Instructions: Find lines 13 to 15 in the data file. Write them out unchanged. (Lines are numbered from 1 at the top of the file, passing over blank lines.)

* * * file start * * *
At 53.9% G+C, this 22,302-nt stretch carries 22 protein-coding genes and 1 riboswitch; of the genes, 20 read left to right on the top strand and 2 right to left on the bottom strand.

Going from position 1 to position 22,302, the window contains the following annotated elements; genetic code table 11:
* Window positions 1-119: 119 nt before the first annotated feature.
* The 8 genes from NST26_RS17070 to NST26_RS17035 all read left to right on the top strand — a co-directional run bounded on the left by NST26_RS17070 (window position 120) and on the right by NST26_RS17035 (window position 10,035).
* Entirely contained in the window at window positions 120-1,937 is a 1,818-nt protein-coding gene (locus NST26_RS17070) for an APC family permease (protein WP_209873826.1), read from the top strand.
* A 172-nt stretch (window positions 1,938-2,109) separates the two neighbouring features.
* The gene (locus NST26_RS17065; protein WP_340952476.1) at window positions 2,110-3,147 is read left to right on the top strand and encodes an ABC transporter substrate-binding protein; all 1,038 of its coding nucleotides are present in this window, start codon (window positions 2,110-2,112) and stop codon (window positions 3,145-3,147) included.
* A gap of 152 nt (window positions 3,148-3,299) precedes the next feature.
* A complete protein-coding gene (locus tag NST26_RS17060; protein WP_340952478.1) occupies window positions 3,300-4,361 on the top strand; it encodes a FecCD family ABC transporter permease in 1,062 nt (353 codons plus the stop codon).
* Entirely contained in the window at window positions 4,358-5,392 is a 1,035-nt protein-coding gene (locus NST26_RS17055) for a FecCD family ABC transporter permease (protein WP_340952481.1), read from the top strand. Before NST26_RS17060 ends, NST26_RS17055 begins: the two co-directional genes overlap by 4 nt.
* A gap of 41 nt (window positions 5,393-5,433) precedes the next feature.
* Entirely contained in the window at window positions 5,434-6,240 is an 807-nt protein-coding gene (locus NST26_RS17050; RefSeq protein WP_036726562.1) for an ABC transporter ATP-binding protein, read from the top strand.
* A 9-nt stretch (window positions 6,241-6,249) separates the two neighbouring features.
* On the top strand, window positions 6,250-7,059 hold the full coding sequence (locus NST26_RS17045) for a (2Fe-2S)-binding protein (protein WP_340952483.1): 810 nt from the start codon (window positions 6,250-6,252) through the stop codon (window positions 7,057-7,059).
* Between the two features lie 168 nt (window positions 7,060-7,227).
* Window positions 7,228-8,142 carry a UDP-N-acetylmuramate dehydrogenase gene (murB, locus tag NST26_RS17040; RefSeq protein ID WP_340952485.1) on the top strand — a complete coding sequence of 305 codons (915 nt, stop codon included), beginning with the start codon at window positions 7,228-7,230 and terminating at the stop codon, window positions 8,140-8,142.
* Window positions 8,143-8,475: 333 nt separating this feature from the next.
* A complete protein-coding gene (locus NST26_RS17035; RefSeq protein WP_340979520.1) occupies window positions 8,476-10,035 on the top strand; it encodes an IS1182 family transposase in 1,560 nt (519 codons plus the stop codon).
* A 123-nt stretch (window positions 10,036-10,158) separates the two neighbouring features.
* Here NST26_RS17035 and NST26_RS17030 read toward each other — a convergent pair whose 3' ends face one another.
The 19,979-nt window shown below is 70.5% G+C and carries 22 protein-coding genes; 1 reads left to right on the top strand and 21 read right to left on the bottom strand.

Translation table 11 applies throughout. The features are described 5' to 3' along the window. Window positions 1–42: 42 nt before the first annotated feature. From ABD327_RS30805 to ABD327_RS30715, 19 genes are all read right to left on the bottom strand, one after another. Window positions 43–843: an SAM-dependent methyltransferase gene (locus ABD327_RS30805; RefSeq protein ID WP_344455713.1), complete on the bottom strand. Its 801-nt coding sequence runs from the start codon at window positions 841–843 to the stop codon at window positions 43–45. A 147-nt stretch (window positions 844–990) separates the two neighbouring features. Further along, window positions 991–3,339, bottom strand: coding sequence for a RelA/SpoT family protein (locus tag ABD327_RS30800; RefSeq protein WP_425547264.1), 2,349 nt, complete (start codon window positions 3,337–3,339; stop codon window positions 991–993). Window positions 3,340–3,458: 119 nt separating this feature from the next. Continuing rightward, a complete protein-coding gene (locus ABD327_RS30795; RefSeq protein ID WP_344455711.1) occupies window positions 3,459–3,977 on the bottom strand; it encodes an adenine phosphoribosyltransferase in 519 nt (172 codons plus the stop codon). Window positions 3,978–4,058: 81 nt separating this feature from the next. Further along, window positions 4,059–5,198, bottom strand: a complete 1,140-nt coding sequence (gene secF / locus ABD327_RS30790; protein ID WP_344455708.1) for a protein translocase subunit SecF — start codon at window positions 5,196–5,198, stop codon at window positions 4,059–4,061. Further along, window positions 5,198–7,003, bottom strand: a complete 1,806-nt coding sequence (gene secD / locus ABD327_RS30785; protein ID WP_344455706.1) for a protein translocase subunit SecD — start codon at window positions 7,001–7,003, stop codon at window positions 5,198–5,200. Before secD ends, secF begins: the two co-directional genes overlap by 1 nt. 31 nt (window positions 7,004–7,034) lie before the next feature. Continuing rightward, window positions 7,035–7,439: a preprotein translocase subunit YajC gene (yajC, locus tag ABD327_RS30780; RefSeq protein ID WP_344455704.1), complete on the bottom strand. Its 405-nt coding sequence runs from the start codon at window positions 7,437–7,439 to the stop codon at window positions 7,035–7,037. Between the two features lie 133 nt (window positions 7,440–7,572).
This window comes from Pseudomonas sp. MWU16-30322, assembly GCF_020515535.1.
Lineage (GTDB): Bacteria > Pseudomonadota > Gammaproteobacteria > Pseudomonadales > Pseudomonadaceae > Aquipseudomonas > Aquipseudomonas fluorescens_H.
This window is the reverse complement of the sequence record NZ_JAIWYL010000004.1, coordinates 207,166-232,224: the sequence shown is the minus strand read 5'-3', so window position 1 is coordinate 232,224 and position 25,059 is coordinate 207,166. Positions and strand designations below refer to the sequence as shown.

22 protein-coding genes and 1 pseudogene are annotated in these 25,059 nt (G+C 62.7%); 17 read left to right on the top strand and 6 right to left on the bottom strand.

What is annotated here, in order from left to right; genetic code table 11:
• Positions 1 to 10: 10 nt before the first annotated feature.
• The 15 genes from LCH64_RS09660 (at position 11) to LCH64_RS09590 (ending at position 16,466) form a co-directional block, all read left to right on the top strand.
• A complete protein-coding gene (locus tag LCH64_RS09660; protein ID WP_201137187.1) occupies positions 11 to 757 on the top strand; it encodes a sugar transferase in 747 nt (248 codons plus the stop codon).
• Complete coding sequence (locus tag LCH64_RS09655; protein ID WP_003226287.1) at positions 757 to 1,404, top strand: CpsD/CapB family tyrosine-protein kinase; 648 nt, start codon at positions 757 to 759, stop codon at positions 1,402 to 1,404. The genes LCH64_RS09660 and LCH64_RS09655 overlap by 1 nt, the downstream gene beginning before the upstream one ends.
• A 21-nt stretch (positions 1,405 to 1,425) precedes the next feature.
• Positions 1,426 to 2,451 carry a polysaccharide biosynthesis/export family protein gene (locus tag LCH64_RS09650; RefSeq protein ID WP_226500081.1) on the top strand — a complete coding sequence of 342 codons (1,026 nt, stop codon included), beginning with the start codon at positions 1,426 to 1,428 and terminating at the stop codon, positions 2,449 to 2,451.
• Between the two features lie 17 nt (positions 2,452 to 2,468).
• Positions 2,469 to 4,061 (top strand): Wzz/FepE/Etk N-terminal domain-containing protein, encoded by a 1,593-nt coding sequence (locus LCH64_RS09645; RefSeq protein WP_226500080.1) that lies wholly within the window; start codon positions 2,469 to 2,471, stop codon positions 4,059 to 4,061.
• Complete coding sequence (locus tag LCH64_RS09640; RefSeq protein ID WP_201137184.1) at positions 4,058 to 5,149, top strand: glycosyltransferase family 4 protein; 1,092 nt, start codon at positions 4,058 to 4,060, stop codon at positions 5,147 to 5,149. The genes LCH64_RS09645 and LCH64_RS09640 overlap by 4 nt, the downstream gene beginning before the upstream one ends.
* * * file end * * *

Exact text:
* A 9-nt stretch (window positions 6,241-6,249) separates the two neighbouring features.
* On the top strand, window positions 6,250-7,059 hold the full coding sequence (locus NST26_RS17045) for a (2Fe-2S)-binding protein (protein WP_340952483.1): 810 nt from the start codon (window positions 6,250-6,252) through the stop codon (window positions 7,057-7,059).
* Between the two features lie 168 nt (window positions 7,060-7,227).